When we first booked our recent cruise through Asia, we were looking forward to visiting Jeju Island, a short stop between leaving China and arriving in Japan. We were unfamiliar with it, but a bit of research uncovered the fact that it is something of a resort island – and a part of Korea. Well, we booked that cruise a year in advance because it was the perfect itinerary, and like world events are bound to do, Korea was much in the news. Never mind that the focus was North Korea and Jeju Island is part of South Korea, but one thing led to another and the cruise line altered the itinerary. We really don’t know why. We would now bypass the island and head instead to Hiroshima, which had not been on the original itinerary. We weren’t disappointed.
We arrived in this, our first Japanese port, under grey skies. It seemed fitting somehow. As usual, there was a bus ride from the port into the city and when we disembarked the bus, we were in the middle of what is a somewhat unprepossessing town: a lot of drab, post WW II buildings. Naturally.
It seemed a bit ironic to us that the nuclear threat from North Korea may have played a part in the rerouting of our ship only to find ourselves in the middle of the city that was devastated on August 6, 1945 by the world’s first atomic bomb ever deployed – dropped from an American B-29 bomber killing some 80,000 people. A sobering thought indeed.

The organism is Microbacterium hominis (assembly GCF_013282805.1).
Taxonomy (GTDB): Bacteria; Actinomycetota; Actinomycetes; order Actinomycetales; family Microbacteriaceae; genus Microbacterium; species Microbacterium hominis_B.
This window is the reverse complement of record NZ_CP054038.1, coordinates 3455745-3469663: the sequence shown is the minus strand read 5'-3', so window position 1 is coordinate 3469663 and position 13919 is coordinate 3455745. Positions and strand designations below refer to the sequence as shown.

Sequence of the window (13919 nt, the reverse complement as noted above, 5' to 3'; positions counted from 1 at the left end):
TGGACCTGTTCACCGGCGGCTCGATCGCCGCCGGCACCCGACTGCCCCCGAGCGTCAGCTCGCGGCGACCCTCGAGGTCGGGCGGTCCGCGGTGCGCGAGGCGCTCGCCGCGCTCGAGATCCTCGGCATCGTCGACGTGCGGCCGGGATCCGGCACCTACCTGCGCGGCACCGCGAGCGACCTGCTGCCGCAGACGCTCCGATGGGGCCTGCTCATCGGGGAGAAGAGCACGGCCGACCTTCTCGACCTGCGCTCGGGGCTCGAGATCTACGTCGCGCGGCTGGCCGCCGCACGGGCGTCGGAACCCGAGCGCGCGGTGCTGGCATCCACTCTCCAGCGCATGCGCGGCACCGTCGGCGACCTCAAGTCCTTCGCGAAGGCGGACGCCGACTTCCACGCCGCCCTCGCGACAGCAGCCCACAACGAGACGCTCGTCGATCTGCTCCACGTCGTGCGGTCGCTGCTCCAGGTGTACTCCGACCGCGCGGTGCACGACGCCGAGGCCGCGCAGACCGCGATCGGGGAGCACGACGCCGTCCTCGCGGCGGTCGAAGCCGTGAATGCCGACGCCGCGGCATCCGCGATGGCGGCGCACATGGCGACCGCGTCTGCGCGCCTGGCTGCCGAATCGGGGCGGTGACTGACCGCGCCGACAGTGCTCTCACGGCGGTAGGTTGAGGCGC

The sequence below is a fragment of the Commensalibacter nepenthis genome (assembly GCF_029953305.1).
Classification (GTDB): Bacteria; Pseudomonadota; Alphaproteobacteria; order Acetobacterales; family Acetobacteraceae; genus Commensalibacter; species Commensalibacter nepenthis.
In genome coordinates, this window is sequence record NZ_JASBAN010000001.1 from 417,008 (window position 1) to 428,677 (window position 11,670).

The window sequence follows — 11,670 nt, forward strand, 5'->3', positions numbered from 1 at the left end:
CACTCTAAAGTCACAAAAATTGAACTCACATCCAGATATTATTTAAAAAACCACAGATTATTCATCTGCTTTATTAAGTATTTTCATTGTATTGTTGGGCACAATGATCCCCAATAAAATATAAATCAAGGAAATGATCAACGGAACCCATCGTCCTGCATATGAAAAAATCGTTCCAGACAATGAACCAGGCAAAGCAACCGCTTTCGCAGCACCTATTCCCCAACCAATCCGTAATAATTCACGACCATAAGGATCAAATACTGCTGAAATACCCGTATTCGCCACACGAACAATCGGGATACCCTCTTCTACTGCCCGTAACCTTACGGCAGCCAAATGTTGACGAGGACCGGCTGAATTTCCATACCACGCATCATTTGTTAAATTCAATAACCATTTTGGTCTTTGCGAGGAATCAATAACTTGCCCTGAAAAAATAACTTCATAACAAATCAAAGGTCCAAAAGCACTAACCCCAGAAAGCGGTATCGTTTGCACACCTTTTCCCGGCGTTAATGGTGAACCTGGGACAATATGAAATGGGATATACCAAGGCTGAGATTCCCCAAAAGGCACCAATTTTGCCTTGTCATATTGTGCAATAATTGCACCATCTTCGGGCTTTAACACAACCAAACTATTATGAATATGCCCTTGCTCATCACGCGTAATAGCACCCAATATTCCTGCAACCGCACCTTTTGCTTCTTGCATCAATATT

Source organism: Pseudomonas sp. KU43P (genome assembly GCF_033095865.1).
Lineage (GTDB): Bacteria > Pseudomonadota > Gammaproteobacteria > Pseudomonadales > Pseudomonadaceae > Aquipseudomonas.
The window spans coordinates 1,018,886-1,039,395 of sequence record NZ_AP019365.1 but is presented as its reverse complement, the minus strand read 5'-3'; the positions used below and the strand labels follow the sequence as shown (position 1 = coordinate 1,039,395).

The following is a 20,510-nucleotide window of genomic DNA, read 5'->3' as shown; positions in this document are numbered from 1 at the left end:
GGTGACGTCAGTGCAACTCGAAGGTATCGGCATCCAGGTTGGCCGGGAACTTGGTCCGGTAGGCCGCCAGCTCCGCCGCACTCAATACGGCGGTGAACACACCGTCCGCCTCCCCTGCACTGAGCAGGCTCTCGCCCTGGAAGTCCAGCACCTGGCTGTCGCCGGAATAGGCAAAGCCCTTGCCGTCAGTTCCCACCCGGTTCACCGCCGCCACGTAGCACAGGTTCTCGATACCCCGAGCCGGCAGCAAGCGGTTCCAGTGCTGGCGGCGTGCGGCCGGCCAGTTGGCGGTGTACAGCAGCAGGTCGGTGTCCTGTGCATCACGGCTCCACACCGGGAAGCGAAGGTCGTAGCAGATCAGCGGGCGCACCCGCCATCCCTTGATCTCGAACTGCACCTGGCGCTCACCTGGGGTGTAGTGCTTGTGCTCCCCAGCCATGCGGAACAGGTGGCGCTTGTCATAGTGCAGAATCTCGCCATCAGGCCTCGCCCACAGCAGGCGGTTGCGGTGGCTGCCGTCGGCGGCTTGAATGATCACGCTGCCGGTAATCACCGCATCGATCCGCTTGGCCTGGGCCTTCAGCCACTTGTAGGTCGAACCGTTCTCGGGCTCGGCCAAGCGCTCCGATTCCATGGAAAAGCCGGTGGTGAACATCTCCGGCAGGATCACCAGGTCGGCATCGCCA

In the midst of all this post-war drabness sits a magnificent park with a river flowing through the middle of it. It then becomes clear to you that on the edge of that river, surrounded by gardens, walkways, a reflecting pond and a museum is what we now refer to as the “atomic dome.” It is what is left of the only structure left standing near the epicentre that fateful day when the bomb exploded above the city raining down destruction everywhere. It is the Hiroshima Peace Memorial.
Standing there beside the dome, which is really the remnants of a government building, the Hiroshima Prefectural Industrial Promotion Hall to be precise, we felt the poignancy of it. We cannot in any authentic way know what it was really like. But inside the museum, they have tried to make you feel it.
The museum includes a display that begins with the city as it was the day before the attack. The bomb then drops and the recreation demonstrates how the radiation spread out, destroying everything in its path. Frightening.
We didn’t spend a lot of time in the museum which is text-heavy (and yes, it is in English as well as Japanese); rather we left the group we were with (as usual) and walked around the park. The skies opened and the rain began.
When we boarded the bus, we headed to Miyajima Island and its famed Shinto Shrine.
That, however, would have been so much better if it hadn’t been for the torrential rain. And the tour guide who insisted on standing in the torrential rain blathering about this and that while everyone got soaked. We left that tour, too. Good thing we had a private guide waiting for us in Tokyo!